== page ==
|Matthew Henry's Concise Commentary|
112:1-10 The blessedness of the righteous. - We have to praise the Lord that there are a people in the world, who fear him and serve him, and that they are a happy people; which is owing entirely to his grace. Their fear is not that which love casts out, but that which love brings in. It follows and flows from love. It is a fear to offend. This is both fear and trust. The heart touched by the Spirit of God, as the needle touched with the loadstone, turns direct and speedily to God, yet still with trembling, being filled with this holy fear. Blessings are laid up for the faithful and their children's children; and true riches are bestowed on them, with as much of this world's possessions as is profitable for them. In the darkest hours of affliction and trial, the light of hope and peace will spring up within them, and seasonable relief shall turn mourning into joy. From their Lord's example they learn to be kind and full of compassion, as well as just in all their dealings; they use discretion, that they may be liberal in that manner which appears most likely to do good. Envy and slander may for a time hide their true characters here, but they shall be had in everlasting remembrance. They need not fear evil tidings. A good man shall have a settled spirit. And it is the endeavour of true believers to keep their minds stayed upon God, and so to keep them calm and undisturbed; and God has promised them both cause to do so, and grace to do so. Trusting in the Lord is the best and surest way of establishing the heart. The heart of man cannot fix any where with satisfaction, but in the truth of God, and there it finds firm footing. And those whose hearts are established by faith, will patiently wait till they gain their point. Compare all this with the vexation of sinners. The happiness of the saints is the envy of the wicked. The desire of the wicked shall perish; their desire was wholly to the world and the flesh, therefore when these perish, their joy is gone. But the blessings of the gospel are spiritual and eternal, and are conferred upon the members of the Christian church, through Christ their Head, who is the Pattern of all righteousness, and the Giver of all grace.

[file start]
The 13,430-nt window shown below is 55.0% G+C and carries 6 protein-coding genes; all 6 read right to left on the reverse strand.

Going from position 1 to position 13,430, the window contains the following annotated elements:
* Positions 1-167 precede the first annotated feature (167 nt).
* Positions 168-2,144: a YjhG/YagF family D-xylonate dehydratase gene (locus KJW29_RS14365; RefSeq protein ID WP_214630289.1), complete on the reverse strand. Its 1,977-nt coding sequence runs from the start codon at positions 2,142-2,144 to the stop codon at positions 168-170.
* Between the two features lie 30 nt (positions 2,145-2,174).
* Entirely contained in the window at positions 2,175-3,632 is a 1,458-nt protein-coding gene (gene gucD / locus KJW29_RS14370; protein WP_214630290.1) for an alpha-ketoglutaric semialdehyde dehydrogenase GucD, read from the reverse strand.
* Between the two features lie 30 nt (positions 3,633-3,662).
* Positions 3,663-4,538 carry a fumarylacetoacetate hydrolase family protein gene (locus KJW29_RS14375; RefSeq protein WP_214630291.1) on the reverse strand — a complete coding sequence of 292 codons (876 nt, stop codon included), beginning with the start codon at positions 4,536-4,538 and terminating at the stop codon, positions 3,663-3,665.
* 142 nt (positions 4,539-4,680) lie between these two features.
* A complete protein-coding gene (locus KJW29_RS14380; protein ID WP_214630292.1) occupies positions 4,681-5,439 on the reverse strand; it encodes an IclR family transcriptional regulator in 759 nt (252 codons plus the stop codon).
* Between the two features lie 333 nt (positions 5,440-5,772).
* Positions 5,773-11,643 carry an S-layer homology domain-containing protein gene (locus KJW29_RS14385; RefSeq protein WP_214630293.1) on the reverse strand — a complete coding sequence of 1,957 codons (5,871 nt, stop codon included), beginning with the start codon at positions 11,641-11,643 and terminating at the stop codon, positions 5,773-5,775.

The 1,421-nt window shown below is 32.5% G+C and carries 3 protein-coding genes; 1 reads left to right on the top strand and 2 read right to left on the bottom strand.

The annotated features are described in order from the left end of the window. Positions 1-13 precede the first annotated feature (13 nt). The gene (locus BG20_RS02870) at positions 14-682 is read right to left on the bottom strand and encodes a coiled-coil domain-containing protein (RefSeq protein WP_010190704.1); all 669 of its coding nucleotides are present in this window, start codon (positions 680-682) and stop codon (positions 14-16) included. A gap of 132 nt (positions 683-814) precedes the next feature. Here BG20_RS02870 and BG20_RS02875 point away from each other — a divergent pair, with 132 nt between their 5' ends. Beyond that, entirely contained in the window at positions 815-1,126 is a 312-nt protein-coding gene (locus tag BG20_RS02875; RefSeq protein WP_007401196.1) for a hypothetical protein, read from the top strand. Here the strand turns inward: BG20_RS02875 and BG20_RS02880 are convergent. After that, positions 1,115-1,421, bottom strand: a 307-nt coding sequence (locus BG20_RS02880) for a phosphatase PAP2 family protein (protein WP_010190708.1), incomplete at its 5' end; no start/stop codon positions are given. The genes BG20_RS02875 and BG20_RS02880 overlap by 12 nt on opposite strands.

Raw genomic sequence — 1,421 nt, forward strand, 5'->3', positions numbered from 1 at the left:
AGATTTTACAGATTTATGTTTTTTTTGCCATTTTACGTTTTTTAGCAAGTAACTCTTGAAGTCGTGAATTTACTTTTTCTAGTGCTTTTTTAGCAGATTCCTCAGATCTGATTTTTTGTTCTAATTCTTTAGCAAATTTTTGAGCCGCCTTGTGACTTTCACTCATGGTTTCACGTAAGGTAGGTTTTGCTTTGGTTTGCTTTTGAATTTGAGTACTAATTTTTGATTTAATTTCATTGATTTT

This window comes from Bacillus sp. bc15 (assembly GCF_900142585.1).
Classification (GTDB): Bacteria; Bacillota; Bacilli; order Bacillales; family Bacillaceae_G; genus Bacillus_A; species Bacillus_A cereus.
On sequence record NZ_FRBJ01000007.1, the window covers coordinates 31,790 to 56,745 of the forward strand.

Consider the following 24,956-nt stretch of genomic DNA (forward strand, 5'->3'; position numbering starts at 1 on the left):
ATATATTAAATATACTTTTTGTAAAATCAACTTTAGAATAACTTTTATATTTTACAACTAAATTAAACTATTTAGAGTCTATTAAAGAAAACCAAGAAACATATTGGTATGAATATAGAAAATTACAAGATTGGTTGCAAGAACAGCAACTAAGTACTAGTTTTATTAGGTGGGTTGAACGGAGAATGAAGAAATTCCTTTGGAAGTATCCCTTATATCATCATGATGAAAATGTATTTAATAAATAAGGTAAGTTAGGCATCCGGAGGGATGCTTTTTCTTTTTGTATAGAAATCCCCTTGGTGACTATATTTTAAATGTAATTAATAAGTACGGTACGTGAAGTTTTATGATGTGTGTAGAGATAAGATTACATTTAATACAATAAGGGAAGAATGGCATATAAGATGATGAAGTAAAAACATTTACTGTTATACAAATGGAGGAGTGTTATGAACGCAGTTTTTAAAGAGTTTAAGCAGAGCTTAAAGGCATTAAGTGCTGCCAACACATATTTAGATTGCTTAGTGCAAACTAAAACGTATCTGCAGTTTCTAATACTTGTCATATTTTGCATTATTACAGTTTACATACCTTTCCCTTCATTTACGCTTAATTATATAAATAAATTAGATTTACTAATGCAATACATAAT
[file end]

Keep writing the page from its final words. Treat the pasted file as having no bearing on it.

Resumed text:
Verse 3. - Wealth and riches shall be in his house. Bishop Butler has well shown how, in God's moral government of the world, virtue tends to accumulate to itself the good things of this life, and vice to disperse and dissipate them ('Analogy,' pt. 1. Psalm 3; comp. 1 Timothy 4:8). And his righteousness endureth forever. Human goodness - here called "righteousness" is a thing which does not change, since character is formed by habits, and habits are "a second nature."
Gill's Exposition of the Entire Bible
Wealth and riches shall be in his house,.... In his family; if not possessed by him, yet by his posterity: though rather this signifies spiritual riches, the riches of grace, the unsearchable riches of Christ, durable riches and righteousness; seeing it is connected with an everlasting righteousness, as in the next clause.
And his righteousness endureth for ever; he is not hurt by his temporal riches, as others are, the prodigal, the covetous, and formal professor; he continues the good and righteous man he was, notwithstanding his riches. Some understand this of his liberality with his riches, as alms deeds are sometimes called righteousness; see Psalm 112:9 though it rather intends either inherent righteousness, the new man which is created in righteousness, the inward principle of grace which always continues; or the righteousness of Christ imputed to him, which is an everlasting one.
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